As the Internet grows in popularity, telecommunications infrastructure in the United States continues to increase in capacity and geographic reach to meet market demand. Important components of this infrastructure include the commercial fiber-optic backbones used to transport digital information between locations. The spatial organization of commercial Internet backbones reflects an increasingly competitive privatized market for service provision, in which certain locations are more accessible and better connected than others. The authors have three objectives. First, they explore the current state of the telecommunications industry, paying special attention to current trends, mergers, and new company business models. Second, they use a standardized methodology to examine the topological structure of the US commercial Internet and the resulting differences in city accessibility. Third, this methodology is put to the test by an exploration of an empirical database of 41 network providers in the United States. Results suggest that significant changes in city accessibility to the commercial Internet occurred between 1997 and 2000.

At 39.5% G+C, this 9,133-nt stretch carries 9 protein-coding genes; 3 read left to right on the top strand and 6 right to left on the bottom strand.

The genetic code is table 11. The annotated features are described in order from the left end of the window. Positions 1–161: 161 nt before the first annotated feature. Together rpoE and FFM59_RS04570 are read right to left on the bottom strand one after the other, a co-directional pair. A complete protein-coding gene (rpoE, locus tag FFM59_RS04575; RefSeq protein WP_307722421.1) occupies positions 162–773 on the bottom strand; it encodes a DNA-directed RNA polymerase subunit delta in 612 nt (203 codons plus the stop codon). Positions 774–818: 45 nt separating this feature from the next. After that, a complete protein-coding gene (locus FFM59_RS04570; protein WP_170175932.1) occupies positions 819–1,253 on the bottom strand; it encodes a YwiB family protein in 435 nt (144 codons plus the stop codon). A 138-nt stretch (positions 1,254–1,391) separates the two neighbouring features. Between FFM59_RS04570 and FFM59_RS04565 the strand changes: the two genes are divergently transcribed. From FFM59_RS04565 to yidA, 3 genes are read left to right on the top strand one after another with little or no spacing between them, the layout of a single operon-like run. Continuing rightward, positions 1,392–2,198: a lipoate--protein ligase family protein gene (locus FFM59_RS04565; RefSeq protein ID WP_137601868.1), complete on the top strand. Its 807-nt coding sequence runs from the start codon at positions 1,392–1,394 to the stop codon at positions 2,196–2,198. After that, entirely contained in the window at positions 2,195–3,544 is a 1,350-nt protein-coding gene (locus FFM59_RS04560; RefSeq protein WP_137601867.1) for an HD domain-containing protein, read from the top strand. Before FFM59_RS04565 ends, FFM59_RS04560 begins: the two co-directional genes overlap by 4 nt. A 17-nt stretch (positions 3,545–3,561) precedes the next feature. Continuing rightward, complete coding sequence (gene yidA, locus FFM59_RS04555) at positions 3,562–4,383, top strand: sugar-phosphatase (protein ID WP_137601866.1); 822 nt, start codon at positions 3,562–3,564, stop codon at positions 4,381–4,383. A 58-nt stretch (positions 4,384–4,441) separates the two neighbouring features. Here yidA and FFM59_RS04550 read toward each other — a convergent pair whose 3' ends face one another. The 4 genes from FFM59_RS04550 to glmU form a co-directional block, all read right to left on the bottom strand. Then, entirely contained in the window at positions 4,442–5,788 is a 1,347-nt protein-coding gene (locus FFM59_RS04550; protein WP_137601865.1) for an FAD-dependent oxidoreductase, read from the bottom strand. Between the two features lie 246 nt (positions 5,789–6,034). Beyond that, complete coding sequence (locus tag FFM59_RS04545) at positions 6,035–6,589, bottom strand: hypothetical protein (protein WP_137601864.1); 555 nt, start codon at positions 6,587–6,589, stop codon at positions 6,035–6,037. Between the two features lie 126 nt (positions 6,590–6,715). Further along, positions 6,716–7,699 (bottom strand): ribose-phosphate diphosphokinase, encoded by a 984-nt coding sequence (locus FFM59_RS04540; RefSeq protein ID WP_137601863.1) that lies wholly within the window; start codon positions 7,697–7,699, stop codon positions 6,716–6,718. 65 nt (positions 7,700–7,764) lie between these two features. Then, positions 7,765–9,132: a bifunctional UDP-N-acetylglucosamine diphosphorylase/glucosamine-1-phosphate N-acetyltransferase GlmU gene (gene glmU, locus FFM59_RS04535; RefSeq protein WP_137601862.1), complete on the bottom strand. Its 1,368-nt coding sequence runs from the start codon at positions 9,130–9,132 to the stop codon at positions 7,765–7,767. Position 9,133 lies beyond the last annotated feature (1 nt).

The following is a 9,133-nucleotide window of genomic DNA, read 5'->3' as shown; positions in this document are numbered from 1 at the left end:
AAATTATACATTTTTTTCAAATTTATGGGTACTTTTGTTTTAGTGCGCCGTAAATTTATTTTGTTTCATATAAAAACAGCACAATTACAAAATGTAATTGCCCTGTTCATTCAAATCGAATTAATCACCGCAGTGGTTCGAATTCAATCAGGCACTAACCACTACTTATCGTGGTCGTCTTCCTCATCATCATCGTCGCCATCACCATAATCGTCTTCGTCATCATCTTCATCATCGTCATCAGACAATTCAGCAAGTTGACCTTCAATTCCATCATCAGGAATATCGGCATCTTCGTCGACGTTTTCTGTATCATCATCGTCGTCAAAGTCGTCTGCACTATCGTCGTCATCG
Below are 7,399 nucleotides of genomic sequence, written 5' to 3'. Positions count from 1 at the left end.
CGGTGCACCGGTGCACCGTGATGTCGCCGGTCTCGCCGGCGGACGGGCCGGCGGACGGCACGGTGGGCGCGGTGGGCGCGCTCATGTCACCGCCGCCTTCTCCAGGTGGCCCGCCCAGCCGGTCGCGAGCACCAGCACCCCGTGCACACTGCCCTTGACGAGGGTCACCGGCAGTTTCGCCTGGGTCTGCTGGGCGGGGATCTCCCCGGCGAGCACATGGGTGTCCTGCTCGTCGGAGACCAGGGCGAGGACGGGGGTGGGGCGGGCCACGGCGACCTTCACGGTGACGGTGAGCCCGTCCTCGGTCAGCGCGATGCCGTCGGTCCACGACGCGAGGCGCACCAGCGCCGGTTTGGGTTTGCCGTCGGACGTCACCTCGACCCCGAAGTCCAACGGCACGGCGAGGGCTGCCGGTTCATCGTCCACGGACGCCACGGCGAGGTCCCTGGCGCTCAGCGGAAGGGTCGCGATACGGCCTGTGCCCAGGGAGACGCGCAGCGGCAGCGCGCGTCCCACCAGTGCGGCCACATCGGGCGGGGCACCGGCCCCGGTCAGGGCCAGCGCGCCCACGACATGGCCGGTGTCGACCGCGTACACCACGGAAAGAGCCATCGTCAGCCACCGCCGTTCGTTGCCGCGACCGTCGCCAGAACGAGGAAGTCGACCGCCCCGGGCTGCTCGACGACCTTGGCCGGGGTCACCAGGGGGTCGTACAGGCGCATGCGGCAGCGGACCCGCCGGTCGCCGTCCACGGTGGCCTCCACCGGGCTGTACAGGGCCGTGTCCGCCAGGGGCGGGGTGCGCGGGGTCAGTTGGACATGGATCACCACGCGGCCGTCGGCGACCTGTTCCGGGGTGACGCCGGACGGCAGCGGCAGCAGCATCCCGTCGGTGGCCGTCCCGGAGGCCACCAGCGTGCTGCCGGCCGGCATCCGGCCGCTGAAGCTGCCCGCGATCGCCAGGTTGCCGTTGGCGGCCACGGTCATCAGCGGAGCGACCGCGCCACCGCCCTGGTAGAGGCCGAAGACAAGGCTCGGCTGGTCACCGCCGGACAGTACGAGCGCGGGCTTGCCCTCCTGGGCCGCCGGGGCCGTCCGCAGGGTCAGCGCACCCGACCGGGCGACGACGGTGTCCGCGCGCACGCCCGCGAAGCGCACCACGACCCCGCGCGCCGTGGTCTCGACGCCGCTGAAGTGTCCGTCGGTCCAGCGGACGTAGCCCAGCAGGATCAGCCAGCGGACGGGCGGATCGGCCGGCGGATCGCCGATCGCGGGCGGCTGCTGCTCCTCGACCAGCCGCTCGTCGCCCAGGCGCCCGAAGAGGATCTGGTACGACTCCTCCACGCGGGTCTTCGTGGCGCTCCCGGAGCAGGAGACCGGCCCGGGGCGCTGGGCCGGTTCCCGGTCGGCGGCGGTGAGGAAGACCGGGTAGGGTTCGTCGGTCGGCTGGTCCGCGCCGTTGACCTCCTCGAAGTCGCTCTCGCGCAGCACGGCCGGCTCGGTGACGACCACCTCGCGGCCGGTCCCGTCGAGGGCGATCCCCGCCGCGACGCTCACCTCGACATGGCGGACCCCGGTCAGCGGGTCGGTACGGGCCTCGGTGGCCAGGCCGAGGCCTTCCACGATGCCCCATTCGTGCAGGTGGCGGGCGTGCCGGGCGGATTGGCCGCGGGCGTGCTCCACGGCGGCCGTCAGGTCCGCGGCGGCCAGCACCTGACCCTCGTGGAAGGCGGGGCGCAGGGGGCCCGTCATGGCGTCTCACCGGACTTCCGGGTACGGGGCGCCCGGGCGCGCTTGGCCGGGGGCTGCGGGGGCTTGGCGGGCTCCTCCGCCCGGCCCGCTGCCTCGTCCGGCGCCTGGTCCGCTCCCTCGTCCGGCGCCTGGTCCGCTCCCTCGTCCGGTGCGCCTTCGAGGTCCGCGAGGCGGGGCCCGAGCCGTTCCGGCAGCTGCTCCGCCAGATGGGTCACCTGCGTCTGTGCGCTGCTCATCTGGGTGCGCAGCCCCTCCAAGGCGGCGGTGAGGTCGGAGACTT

ASJC Scopus subject areas
- Geography, Planning and Development
- Urban Studies
- Nature and Landscape Conservation
- Management, Monitoring, Policy and Law